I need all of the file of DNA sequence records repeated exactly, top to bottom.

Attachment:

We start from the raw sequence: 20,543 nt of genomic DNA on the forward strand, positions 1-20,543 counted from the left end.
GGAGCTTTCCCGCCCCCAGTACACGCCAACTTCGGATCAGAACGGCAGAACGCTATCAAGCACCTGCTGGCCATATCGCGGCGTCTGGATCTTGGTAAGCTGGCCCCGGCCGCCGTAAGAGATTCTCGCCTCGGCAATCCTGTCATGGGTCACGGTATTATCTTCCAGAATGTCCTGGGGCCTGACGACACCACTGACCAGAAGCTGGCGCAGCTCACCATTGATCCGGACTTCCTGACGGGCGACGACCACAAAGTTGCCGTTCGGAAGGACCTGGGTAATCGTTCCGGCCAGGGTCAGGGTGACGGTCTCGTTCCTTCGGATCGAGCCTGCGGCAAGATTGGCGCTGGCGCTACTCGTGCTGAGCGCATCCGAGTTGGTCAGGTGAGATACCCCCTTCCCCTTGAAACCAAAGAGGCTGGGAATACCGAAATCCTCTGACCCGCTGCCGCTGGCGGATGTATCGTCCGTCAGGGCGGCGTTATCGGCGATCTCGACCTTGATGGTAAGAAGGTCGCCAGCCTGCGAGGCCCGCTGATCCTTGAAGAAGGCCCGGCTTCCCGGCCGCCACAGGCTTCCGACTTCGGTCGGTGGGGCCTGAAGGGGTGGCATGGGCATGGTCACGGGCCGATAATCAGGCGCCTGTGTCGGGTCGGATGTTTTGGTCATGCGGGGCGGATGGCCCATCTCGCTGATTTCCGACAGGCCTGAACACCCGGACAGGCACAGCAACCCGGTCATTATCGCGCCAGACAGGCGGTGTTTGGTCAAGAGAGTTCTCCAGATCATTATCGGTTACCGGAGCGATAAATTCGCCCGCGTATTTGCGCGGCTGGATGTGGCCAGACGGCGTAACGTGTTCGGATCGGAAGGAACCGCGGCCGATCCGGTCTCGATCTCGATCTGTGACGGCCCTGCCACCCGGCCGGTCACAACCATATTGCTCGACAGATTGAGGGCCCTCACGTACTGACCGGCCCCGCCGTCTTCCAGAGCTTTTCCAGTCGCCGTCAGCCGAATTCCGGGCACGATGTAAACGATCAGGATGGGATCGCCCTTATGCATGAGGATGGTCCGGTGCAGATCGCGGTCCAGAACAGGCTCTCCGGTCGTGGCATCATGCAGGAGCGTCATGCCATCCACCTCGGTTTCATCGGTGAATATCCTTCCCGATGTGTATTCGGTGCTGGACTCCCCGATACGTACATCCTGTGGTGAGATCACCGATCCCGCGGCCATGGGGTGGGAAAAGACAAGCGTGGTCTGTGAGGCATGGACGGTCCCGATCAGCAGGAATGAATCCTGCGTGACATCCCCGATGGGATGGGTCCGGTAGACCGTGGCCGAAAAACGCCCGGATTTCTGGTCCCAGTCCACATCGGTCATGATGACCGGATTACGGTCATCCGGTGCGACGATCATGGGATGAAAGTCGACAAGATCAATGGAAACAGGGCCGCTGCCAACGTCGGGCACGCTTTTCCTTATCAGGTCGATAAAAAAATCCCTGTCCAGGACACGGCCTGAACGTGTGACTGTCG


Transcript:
We start from the raw sequence: 20,543 nt of genomic DNA on the forward strand, positions 1-20,543 counted from the left end.
GGAGCTTTCCCGCCCCCAGTACACGCCAACTTCGGATCAGAACGGCAGAACGCTATCAAGCACCTGCTGGCCATATCGCGGCGTCTGGATCTTGGTAAGCTGGCCCCGGCCGCCGTAAGAGATTCTCGCCTCGGCAATCCTGTCATGGGTCACGGTATTATCTTCCAGAATGTCCTGGGGCCTGACGACACCACTGACCAGAAGCTGGCGCAGCTCACCATTGATCCGGACTTCCTGACGGGCGACGACCACAAAGTTGCCGTTCGGAAGGACCTGGGTAATCGTTCCGGCCAGGGTCAGGGTGACGGTCTCGTTCCTTCGGATCGAGCCTGCGGCAAGATTGGCGCTGGCGCTACTCGTGCTGAGCGCATCCGAGTTGGTCAGGTGAGATACCCCCTTCCCCTTGAAACCAAAGAGGCTGGGAATACCGAAATCCTCTGACCCGCTGCCGCTGGCGGATGTATCGTCCGTCAGGGCGGCGTTATCGGCGATCTCGACCTTGATGGTAAGAAGGTCGCCAGCCTGCGAGGCCCGCTGATCCTTGAAGAAGGCCCGGCTTCCCGGCCGCCACAGGCTTCCGACTTCGGTCGGTGGGGCCTGAAGGGGTGGCATGGGCATGGTCACGGGCCGATAATCAGGCGCCTGTGTCGGGTCGGATGTTTTGGTCATGCGGGGCGGATGGCCCATCTCGCTGATTTCCGACAGGCCTGAACACCCGGACAGGCACAGCAACCCGGTCATTATCGCGCCAGACAGGCGGTGTTTGGTCAAGAGAGTTCTCCAGATCATTATCGGTTACCGGAGCGATAAATTCGCCCGCGTATTTGCGCGGCTGGATGTGGCCAGACGGCGTAACGTGTTCGGATCGGAAGGAACCGCGGCCGATCCGGTCTCGATCTCGATCTGTGACGGCCCTGCCACCCGGCCGGTCACAACCATATTGCTCGACAGATTGAGGGCCCTCACGTACTGACCGGCCCCGCCGTCTTCCAGAGCTTTTCCAGTCGCCGTCAGCCGAATTCCGGGCACGATGTAAACGATCAGGATGGGATCGCCCTTATGCATGAGGATGGTCCGGTGCAGATCGCGGTCCAGAACAGGCTCTCCGGTCGTGGCATCATGCAGGAGCGTCATGCCATCCACCTCGGTTTCATCGGTGAATATCCTTCCCGATGTGTATTCGGTGCTGGACTCCCCGATACGTACATCCTGTGGTGAGATCACCGATCCCGCGGCCATGGGGTGGGAAAAGACAAGCGTGGTCTGTGAGGCATGGACGGTCCCGATCAGCAGGAATGAATCCTGCGTGACATCCCCGATGGGATGGGTCCGGTAGACCGTGGCCGAAAAACGCCCGGATTTCTGGTCCCAGTCCACATCGGTCATGATGACCGGATTACGGTCATCCGGTGCGACGATCATGGGATGAAAGTCGACAAGATCAATGGAAACAGGGCCGCTGCCAACGTCGGGCACGCTTTTCCTTATCAGGTCGATAAAAAAATCCCTGTCCAGGACACGGCCTGAACGTGTGACTGTCG